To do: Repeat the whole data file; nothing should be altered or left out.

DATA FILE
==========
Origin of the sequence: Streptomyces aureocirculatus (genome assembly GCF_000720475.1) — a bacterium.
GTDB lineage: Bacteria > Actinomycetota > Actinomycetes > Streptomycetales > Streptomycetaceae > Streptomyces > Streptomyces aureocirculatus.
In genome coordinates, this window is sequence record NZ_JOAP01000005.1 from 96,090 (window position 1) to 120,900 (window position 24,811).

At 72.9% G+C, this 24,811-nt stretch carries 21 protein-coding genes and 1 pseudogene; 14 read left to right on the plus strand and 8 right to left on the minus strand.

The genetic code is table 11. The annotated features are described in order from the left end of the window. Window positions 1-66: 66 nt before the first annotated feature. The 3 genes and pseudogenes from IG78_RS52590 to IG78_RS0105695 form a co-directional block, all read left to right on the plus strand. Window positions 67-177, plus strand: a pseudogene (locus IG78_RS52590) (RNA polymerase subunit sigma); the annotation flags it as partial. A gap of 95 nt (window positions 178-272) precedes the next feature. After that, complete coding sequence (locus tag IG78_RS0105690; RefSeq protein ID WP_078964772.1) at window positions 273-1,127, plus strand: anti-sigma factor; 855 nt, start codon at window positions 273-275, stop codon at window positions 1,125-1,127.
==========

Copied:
Origin of the sequence: Streptomyces aureocirculatus (genome assembly GCF_000720475.1) — a bacterium.
GTDB lineage: Bacteria > Actinomycetota > Actinomycetes > Streptomycetales > Streptomycetaceae > Streptomyces > Streptomyces aureocirculatus.
In genome coordinates, this window is sequence record NZ_JOAP01000005.1 from 96,090 (window position 1) to 120,900 (window position 24,811).

At 72.9% G+C, this 24,811-nt stretch carries 21 protein-coding genes and 1 pseudogene; 14 read left to right on the plus strand and 8 right to left on the minus strand.

The genetic code is table 11. The annotated features are described in order from the left end of the window. Window positions 1-66: 66 nt before the first annotated feature. The 3 genes and pseudogenes from IG78_RS52590 to IG78_RS0105695 form a co-directional block, all read left to right on the plus strand. Window positions 67-177, plus strand: a pseudogene (locus IG78_RS52590) (RNA polymerase subunit sigma); the annotation flags it as partial. A gap of 95 nt (window positions 178-272) precedes the next feature. After that, complete coding sequence (locus tag IG78_RS0105690; RefSeq protein ID WP_078964772.1) at window positions 273-1,127, plus strand: anti-sigma factor; 855 nt, start codon at window positions 273-275, stop codon at window positions 1,125-1,127.